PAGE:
This week’s obsession: Non-Traditional Thanksgiving Desserts
I’ve never been a huge fan of typical Thanksgiving desserts. You know, like pumpkin pie. (Meh.) Pecan pie. (Tolerable. And only if you have enough fresh whipped cream on top to cover the taste.) Candied yams. (I guess some people serve that one with dinner, and that baffles me even more than eating the dish as a dessert.) Also with my previous admission that I just don’t really like pie, I guess it’s really no surprise that I’ve always found T’giving desserts to be lacking.
A few years ago for Thanksgiving I gave traditional desserts the boot entirely and I made these two dreamy treats. One was a chocolate mousse cake with fresh raspberries and chocolate shavings on top, and the other was a triple layer chocolate and Kahlua cheesecake. They both were received very well as far as flavors go, but I think my family members were were still a little disappointed that I didn’t offer them traditional flavors. Which is why this year I decided to put my own twist on traditional Thanksgiving desserts instead. And I added booze. Because holidays are hard (and so is Bourbon.) #FightFireWithFire
Recently I saw a meme online that discussed how butter pecan ice cream is actually the best, and it made me remember when I was a child how my grandmother always loved butter pecan ice cream. She would inevitably choose it whenever we went to an ice cream parlor or picked up a few different flavors for an ice cream party at home, but I never really understood her choice. (Also the fact that she was from Georgia so she pronounced it PEE-can absolutely made me shudder every single time. Not an appetizing title for ice cream.) Personally, I was fine with the butter pecan flavor on the whole, but as a budding chocoholic I had my eyes on the prize and always picked something a bit more decadent. #ChocolateAddict #HumbleBeginnings I never really gave butter pecan the respect that it kinda deserves. But all of that changed once this meme got in my head (also when I realized how well adding Bourbon to pecan-anything works), and now I have this delicious concoction to offer: meet the Bourbon pecan cake!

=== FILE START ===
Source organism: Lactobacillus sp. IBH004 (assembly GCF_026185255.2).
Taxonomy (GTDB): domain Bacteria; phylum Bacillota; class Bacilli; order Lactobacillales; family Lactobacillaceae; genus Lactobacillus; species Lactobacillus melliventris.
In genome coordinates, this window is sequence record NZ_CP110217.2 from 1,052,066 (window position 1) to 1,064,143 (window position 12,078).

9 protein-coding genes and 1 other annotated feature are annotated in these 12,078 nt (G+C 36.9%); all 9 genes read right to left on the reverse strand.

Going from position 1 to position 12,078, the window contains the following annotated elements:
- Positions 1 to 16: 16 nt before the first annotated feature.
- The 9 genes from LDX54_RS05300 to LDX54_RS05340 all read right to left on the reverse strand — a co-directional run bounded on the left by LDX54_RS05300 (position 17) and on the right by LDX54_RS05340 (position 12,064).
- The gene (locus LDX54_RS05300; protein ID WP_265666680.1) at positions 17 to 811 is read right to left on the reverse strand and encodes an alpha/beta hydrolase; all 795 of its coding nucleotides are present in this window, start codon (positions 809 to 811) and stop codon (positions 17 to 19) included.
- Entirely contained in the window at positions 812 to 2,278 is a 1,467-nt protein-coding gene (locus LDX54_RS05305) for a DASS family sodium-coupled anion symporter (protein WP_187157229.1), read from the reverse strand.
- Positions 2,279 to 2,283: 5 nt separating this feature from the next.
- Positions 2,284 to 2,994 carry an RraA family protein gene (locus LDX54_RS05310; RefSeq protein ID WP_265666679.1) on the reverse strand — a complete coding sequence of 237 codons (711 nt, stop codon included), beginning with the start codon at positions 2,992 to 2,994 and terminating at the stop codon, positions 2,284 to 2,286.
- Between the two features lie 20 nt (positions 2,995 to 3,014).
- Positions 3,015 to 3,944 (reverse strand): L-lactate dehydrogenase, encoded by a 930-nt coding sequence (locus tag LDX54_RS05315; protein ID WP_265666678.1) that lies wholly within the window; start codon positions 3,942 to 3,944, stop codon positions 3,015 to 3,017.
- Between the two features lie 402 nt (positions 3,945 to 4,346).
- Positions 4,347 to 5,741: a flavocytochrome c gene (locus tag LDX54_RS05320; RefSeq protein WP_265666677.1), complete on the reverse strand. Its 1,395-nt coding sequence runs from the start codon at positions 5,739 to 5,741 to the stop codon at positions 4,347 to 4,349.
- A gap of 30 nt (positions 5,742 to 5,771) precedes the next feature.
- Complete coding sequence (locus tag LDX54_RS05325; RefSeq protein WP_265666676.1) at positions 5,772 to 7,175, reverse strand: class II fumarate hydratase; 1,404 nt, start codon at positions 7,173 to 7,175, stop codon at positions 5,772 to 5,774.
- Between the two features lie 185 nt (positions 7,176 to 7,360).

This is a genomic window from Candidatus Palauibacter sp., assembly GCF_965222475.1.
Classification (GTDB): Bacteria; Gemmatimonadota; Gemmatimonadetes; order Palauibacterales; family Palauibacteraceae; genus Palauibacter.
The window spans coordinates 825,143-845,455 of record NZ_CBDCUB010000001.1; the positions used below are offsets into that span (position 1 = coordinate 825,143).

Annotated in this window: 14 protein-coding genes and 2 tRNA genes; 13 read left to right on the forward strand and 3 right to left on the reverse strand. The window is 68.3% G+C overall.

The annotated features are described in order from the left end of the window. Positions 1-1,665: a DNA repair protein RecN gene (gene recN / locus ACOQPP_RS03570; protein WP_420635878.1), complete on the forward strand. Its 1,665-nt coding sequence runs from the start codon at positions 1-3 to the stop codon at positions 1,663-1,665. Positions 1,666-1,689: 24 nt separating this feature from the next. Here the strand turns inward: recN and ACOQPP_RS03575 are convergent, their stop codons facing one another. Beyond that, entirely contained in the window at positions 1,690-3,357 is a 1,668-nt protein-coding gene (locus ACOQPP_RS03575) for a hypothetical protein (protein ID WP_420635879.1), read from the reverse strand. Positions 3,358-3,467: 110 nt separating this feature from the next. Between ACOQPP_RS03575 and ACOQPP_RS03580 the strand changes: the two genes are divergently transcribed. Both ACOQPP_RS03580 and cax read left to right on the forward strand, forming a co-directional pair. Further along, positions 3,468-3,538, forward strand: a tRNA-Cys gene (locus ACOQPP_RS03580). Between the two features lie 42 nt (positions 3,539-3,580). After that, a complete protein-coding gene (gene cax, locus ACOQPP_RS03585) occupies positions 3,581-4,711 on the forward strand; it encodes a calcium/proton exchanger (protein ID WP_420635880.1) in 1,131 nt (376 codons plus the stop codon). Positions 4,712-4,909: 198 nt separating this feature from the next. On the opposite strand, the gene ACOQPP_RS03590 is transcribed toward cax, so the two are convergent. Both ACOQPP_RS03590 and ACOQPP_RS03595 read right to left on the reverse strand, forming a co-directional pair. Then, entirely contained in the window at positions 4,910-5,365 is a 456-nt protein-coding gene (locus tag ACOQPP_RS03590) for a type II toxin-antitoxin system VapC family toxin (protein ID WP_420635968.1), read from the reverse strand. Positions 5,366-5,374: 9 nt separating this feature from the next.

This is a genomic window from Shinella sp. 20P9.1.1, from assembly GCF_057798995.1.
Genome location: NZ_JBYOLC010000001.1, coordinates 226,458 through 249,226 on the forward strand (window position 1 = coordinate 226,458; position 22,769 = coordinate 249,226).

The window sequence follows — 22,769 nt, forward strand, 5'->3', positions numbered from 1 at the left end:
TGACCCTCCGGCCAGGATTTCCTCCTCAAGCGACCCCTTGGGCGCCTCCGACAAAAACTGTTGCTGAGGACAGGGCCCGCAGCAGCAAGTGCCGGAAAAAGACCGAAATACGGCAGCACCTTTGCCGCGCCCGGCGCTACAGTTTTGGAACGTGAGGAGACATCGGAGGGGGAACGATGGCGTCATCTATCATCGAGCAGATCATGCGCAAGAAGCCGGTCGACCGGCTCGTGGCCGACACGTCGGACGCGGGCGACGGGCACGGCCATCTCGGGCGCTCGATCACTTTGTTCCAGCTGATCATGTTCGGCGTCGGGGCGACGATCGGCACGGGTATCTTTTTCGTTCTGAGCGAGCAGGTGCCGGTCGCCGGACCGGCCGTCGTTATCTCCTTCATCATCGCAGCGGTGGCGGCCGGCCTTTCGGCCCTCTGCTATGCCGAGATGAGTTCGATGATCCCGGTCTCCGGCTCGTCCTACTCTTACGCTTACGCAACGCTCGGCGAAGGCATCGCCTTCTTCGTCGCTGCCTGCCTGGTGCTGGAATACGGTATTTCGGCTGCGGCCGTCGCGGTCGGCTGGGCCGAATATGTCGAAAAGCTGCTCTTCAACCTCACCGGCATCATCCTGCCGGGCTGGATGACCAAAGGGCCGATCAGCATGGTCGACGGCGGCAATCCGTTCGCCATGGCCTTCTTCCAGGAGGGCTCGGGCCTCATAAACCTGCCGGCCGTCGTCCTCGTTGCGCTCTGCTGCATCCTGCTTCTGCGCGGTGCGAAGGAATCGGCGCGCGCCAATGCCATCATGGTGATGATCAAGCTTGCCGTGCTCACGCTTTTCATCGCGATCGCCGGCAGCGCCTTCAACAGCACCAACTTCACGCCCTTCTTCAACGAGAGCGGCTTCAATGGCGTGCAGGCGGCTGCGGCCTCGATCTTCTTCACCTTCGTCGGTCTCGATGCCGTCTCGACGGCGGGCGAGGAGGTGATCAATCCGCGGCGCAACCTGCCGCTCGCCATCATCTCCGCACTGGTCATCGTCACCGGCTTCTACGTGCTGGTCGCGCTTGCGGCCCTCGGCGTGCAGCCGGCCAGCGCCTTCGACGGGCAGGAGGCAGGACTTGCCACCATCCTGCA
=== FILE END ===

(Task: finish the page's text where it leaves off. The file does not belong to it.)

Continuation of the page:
I’ll admit when this cake was baking I was getting pretty concerned. The smell was not the glorious aroma that I’ve become accustomed to when creating my confections. Actually when I checked on the cakes toward the end of the baking, I was apprehensive about the scent not only because it smelled less than amazing, but also because it actually burned my nostrils. I was pretty worried that something went wrong with this cake, but I still taste tested it after it came out of the oven - mostly just to see if it would be usable. Turns out that it was all the booze in the cake batter that was burning my nose, but boy did it please my tastebuds! Once the cake layers started to cool, I flipped them out of the pans and leveled off the tops which led to major snacking opportunities, and I took full advantage of that! It was actually so boozy that I got a little tipsy from all of the taste testing. #RookieMistake
In the middle of all that snacking I remembered that I was trying out a new buttercream recipe that is a bit more complicated than your average frosting, so I set down the alcohol-in-cake-form and got to work. I found this recipe online and am so glad I did because I feel like it works really well with the Bourbon pecan cake. I present to you Brown Butter and Maple buttercream!